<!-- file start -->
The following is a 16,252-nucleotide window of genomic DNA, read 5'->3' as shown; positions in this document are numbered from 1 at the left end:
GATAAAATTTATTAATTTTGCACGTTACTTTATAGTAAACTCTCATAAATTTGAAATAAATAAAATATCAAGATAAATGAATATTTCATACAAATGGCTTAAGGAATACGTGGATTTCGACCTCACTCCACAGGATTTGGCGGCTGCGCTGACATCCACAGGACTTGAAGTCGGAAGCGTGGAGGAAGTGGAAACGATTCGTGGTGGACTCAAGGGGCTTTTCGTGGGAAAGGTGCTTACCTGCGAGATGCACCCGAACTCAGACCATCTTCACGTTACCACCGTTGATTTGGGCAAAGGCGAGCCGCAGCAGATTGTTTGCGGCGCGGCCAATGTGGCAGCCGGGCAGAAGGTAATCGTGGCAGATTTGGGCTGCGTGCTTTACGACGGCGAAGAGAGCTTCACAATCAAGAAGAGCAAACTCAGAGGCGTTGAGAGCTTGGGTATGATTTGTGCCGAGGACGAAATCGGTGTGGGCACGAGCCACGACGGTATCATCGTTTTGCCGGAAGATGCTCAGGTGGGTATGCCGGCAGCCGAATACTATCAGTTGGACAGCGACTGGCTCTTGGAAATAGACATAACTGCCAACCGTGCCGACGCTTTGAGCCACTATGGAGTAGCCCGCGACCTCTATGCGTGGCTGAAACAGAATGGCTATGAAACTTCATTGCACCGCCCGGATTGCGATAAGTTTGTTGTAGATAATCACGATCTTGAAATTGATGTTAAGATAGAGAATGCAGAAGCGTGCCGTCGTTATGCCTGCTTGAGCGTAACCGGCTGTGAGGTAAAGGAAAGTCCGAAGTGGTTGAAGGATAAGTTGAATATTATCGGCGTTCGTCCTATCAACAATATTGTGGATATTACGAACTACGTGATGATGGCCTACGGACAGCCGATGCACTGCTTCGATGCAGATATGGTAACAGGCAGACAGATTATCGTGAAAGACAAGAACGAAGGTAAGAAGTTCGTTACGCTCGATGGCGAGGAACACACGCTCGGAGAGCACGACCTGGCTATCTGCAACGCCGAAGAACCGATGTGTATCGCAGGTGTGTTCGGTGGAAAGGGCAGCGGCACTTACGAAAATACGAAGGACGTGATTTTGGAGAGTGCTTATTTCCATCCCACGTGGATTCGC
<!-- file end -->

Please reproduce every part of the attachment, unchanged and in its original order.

The following is a 16,252-nucleotide window of genomic DNA, read 5'->3' as shown; positions in this document are numbered from 1 at the left end:
GATAAAATTTATTAATTTTGCACGTTACTTTATAGTAAACTCTCATAAATTTGAAATAAATAAAATATCAAGATAAATGAATATTTCATACAAATGGCTTAAGGAATACGTGGATTTCGACCTCACTCCACAGGATTTGGCGGCTGCGCTGACATCCACAGGACTTGAAGTCGGAAGCGTGGAGGAAGTGGAAACGATTCGTGGTGGACTCAAGGGGCTTTTCGTGGGAAAGGTGCTTACCTGCGAGATGCACCCGAACTCAGACCATCTTCACGTTACCACCGTTGATTTGGGCAAAGGCGAGCCGCAGCAGATTGTTTGCGGCGCGGCCAATGTGGCAGCCGGGCAGAAGGTAATCGTGGCAGATTTGGGCTGCGTGCTTTACGACGGCGAAGAGAGCTTCACAATCAAGAAGAGCAAACTCAGAGGCGTTGAGAGCTTGGGTATGATTTGTGCCGAGGACGAAATCGGTGTGGGCACGAGCCACGACGGTATCATCGTTTTGCCGGAAGATGCTCAGGTGGGTATGCCGGCAGCCGAATACTATCAGTTGGACAGCGACTGGCTCTTGGAAATAGACATAACTGCCAACCGTGCCGACGCTTTGAGCCACTATGGAGTAGCCCGCGACCTCTATGCGTGGCTGAAACAGAATGGCTATGAAACTTCATTGCACCGCCCGGATTGCGATAAGTTTGTTGTAGATAATCACGATCTTGAAATTGATGTTAAGATAGAGAATGCAGAAGCGTGCCGTCGTTATGCCTGCTTGAGCGTAACCGGCTGTGAGGTAAAGGAAAGTCCGAAGTGGTTGAAGGATAAGTTGAATATTATCGGCGTTCGTCCTATCAACAATATTGTGGATATTACGAACTACGTGATGATGGCCTACGGACAGCCGATGCACTGCTTCGATGCAGATATGGTAACAGGCAGACAGATTATCGTGAAAGACAAGAACGAAGGTAAGAAGTTCGTTACGCTCGATGGCGAGGAACACACGCTCGGAGAGCACGACCTGGCTATCTGCAACGCCGAAGAACCGATGTGTATCGCAGGTGTGTTCGGTGGAAAGGGCAGCGGCACTTACGAAAATACGAAGGACGTGATTTTGGAGAGTGCTTATTTCCATCCCACGTGGATTCGC